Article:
They recognized the Lord and once they recognized him, he disappeared completely. He separated physically from them at the same time that they held him by faith. See the reason for which our Lord separated bodily from the whole Church and ascended to heaven: to build up faith. If you recognize nothing but what you see, where is faith? But if you believe even what you do not see, when you see it, you will be filled with joy. Faith is built up, because afterwards it will be rewarded with vision. What we do not see, will come, brothers, it will come. Pay attention to how it will find you. The moment will also arrive when men will ask: “Where? When? How will it be?” “When will it happen?” “When will he come?” You can be sure that he will come. He will come even if you do not want it. Woe to those who did not believe in him! What a joy for those who believed in him. The faithful shall be filled with joy! The unbelievers will be filled with confusion! The faithful will exclaim: “We thank you, Lord; what we heard was true, what we believed was true, what we hoped for was true, what we now see is true” (s. 235, 2,3,4).
With the text, let us now pray from the depths of our heart. I suggest the following phrases and questions that can awaken in you dialogue with God, and at the same time can give rise to affections and sentiments in your dialogue with God. Do not move to the next phrase or question if you can still continue dialoguing with God in one of them. It is not a matter of exhausting the list, but of helping you to pray with some points that better fit your personal experience.
a. “Stay with us, Lord, because it is nearly evening and the day is almost over” (Lk. 24:29).
- Why do the disciples of Emmaus ask Jesus to stay with them?
- How can you apply these words to your own life?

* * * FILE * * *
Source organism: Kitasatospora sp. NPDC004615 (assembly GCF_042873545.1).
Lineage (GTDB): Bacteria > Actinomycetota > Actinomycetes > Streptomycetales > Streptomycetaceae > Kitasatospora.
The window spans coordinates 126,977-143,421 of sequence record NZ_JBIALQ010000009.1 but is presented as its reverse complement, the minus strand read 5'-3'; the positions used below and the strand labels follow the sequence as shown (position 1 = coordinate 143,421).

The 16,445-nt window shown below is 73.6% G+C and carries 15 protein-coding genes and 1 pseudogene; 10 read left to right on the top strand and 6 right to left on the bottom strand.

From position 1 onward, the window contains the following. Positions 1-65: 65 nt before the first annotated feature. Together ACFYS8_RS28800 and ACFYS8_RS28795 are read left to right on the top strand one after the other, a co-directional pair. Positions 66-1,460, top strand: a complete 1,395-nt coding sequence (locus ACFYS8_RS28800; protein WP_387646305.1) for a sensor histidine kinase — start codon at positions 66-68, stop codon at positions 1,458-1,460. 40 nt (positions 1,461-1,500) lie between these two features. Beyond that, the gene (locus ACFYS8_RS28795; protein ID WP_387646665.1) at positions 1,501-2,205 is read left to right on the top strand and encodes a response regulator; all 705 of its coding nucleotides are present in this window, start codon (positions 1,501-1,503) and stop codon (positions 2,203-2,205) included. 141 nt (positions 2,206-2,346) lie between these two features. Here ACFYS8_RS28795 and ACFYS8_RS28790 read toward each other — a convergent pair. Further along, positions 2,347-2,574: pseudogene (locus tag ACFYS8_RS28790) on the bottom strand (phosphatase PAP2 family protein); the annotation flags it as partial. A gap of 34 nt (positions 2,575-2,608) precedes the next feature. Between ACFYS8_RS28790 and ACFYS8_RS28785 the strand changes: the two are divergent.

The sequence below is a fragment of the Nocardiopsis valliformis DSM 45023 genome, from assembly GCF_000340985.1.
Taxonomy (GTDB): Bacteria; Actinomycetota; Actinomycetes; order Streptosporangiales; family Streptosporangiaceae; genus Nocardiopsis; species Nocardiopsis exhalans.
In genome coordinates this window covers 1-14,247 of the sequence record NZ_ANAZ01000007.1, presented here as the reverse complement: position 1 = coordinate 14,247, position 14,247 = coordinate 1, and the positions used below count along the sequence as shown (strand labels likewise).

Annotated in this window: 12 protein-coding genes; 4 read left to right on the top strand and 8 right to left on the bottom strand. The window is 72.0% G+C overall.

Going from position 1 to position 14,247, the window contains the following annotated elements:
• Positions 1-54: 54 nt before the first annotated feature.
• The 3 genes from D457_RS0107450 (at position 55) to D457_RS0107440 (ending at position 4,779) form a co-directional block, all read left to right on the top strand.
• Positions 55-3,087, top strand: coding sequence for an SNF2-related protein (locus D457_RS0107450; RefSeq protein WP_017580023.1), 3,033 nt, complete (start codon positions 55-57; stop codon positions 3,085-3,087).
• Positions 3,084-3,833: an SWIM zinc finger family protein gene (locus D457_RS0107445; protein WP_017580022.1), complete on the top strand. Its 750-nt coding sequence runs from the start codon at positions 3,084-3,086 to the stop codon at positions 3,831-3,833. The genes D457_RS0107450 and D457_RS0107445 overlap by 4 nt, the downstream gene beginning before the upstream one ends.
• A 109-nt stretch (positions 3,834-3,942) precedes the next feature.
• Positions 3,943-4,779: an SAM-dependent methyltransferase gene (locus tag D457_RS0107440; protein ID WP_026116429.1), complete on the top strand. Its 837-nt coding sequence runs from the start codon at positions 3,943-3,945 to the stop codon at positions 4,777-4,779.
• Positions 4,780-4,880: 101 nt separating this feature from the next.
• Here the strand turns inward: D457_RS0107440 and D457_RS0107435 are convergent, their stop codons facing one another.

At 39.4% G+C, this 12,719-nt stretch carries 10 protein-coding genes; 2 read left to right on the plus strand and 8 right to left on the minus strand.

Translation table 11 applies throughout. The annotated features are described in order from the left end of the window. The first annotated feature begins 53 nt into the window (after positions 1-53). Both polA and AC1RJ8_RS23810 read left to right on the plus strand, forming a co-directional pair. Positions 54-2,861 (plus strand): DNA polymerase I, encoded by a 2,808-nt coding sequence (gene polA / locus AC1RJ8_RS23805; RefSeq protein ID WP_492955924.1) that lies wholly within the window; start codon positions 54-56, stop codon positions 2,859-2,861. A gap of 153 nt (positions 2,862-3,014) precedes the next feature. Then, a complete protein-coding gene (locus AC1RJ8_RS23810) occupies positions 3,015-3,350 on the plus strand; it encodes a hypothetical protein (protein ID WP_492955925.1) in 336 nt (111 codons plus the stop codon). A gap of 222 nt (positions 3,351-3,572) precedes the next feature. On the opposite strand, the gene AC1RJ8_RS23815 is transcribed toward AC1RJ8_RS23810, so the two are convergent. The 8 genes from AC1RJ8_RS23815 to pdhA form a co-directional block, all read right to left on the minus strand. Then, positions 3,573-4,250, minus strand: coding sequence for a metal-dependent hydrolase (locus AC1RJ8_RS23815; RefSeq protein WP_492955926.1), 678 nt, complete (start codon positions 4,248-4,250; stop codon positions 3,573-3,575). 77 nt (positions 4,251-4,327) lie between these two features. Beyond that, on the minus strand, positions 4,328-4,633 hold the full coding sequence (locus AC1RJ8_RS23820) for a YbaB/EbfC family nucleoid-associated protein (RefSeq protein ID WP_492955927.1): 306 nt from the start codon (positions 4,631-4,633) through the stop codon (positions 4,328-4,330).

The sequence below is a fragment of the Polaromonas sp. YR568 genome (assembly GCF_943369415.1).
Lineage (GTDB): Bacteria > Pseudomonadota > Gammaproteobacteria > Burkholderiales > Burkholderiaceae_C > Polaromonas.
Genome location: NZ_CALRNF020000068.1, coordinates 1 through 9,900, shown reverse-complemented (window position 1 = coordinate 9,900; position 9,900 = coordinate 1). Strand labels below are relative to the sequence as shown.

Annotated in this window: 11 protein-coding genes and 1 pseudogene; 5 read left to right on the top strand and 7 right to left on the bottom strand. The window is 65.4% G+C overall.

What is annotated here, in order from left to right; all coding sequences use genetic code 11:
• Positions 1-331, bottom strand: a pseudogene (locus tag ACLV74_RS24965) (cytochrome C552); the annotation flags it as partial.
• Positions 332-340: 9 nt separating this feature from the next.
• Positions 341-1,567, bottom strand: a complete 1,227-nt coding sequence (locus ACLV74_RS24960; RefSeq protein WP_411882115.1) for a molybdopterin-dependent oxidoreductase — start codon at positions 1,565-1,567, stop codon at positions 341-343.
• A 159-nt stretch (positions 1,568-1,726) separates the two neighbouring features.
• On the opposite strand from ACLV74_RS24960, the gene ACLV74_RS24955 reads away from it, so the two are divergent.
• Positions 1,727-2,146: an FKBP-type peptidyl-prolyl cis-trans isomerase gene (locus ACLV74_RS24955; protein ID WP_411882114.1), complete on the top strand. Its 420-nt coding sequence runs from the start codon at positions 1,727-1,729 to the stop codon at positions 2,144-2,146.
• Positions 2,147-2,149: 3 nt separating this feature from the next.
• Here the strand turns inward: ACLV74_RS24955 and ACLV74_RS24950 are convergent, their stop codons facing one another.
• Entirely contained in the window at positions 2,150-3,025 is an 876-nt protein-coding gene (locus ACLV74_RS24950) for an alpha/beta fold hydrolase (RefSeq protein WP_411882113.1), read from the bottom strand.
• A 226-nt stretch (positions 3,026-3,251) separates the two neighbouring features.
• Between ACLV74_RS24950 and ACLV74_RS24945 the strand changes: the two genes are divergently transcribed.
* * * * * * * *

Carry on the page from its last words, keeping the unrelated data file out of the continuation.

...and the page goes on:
b. “Were not our hearts burning within us while he was speaking to us on the road and explaining the Scriptures to us?” (Lk. 24:32).
- Why was the heart of the disciples of Emmaus burning while listening to the explanation of the Scriptures?
- What happens in your heart when you listen to the Scriptures?
c. Pray with the phrase: “Stay with us, Lord, for the day is declining.”
I propose to you some points for affective interior contemplation. Once again, you need not follow all of it, rather you can choose what fits your personal experience.
a. Contemplate Christ walking side by side with the disciples of Emmaus and explaining to them the meaning of the Scriptures. Contemplate how after walking with them for some time he pretends to walk farther and they ask him to stay with them. Contemplate how they have seated at table for the dinner and how at this point Jesus takes the bread, breaks it and how the disciples of Emmaus recognize him. Contemplate the emotions of these disciples and how in great haste they return to Jerusalem, renewed in spirit.
b. Contemplate how Christ comes out to meet you and he asks you about the happenings in your life. Contemplate how Jesus explains from the Scriptures the events that have happened in your life. Contemplate and feel how your heart burns as you listen and contemplate Christ. Ask him in your contemplation that he goes not away, that he stays with you, because without him the day really goes downhill. Contemplate and pray.
Think of everything that you can share with those around you about the experience you had with God, especially about recognizing and loving Christ. The following points can help you as guide to share with your community the experience of the lectio divina on this text.
- What have I discovered about God and about myself in this moment of prayer?
- How can I apply this text of Scripture at this moment of my life? What light does it give me? What challenges does it put before me?
- What concrete commitment does this text of Scripture ask of me in my spiritual life, in my community life?
- What has been my dominant sentiment during this moment of prayer?
Final Prayer of St. Augustine.
Turning towards the Lord: Lord God, Father Almighty, with pure heart, as far as our feebleness permits, allow us to give you our most devoted and sincere thanks, begging with all our strength from your particular goodness, that you deign to hear our petitions according to your good will, that by your power you may drive away the enemy from all our thoughts and actions; that you increase our faith, govern our mind, and give us spiritual thoughts and bring us to your happiness through your Son Jesus Christ, our Lord, who with you lives and reigns, in the unity of the Holy Spirit, one God, forever and ever. Amen (en. Ps. 150:8).
“The disciples of Emmaus were walking along the way, and the Way went with them, and nevertheless, they did not recognize the Way. The Way was asking them questions along the way…” (s. 111, 2).